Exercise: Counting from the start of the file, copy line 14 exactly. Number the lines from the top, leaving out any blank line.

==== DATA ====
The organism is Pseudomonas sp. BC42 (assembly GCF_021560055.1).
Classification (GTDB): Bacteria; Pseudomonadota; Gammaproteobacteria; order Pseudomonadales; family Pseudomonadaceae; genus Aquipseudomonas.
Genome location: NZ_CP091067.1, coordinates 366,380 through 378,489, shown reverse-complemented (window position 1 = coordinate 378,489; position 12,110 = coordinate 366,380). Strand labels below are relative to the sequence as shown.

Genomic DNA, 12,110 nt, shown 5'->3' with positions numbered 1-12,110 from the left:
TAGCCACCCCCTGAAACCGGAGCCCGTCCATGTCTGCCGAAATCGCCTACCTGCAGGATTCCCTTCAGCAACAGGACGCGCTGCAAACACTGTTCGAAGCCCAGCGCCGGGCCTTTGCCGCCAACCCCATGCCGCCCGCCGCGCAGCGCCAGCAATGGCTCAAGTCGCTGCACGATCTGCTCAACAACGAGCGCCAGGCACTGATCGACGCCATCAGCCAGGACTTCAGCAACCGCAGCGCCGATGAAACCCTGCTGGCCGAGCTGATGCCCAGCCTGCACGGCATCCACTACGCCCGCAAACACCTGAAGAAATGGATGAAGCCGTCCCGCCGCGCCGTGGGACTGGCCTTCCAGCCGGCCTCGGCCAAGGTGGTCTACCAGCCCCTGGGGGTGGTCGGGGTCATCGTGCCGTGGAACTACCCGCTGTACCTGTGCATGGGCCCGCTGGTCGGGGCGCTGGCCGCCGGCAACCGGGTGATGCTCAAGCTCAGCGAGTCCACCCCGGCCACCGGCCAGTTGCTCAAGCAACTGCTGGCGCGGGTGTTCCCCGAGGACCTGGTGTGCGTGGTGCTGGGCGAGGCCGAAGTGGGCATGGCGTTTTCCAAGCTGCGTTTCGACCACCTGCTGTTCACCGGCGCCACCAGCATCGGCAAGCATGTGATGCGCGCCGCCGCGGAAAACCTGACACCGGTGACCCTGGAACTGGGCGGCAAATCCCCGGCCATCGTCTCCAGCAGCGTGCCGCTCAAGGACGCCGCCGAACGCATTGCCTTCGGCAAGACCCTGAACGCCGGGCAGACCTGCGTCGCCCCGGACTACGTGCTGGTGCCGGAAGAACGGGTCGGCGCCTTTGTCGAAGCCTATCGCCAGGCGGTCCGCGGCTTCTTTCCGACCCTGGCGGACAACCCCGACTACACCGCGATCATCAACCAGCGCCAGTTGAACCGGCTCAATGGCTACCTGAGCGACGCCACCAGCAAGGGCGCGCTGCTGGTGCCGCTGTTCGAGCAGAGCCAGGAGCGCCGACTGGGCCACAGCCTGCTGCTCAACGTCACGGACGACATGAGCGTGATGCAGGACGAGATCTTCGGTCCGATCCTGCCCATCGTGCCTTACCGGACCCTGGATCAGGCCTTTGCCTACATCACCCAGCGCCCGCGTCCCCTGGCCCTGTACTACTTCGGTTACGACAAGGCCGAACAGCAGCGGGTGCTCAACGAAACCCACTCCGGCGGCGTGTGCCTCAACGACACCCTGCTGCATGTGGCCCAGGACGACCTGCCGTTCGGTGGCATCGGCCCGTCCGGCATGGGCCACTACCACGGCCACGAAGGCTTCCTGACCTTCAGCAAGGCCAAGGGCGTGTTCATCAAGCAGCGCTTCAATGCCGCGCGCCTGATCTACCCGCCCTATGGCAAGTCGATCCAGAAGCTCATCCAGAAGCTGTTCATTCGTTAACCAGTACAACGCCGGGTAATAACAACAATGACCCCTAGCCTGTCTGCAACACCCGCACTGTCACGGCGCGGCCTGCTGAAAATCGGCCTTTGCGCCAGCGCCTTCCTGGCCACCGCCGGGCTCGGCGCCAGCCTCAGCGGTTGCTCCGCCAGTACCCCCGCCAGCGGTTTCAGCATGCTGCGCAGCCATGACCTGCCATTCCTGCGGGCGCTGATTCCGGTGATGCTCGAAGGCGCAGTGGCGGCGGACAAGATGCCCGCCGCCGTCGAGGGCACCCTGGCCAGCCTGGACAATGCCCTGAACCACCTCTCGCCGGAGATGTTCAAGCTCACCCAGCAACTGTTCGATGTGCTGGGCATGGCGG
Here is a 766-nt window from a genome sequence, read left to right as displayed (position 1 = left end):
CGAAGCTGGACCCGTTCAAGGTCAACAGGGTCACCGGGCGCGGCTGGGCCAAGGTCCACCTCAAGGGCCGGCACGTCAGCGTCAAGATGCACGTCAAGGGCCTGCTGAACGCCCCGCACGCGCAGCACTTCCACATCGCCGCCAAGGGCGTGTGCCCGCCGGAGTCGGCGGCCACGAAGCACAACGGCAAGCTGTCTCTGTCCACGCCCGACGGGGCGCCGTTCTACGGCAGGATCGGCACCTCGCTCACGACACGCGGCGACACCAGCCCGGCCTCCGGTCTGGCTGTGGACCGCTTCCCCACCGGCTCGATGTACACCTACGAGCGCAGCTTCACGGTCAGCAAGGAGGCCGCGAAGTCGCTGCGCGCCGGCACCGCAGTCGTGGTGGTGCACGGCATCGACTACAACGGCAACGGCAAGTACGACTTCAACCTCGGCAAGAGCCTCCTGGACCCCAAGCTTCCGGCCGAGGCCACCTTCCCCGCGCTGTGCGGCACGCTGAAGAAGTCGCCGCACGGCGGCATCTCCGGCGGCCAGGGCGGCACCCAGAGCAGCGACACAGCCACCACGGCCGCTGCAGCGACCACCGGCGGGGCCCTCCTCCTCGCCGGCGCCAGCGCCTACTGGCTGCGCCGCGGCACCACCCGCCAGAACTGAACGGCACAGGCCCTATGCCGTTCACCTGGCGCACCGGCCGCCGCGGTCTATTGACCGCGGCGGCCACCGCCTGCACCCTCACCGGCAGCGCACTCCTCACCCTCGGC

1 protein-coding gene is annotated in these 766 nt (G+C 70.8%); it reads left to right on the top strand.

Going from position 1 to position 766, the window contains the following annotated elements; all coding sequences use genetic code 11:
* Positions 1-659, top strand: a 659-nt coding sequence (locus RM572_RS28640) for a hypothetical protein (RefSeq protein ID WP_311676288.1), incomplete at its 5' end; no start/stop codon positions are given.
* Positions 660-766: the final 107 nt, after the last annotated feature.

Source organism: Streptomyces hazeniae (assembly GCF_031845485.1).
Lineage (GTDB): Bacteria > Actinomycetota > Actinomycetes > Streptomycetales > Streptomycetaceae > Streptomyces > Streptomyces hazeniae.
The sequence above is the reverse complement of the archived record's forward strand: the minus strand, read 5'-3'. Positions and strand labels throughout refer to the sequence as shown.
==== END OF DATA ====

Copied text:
The sequence above is the reverse complement of the archived record's forward strand: the minus strand, read 5'-3'. Positions and strand labels throughout refer to the sequence as shown.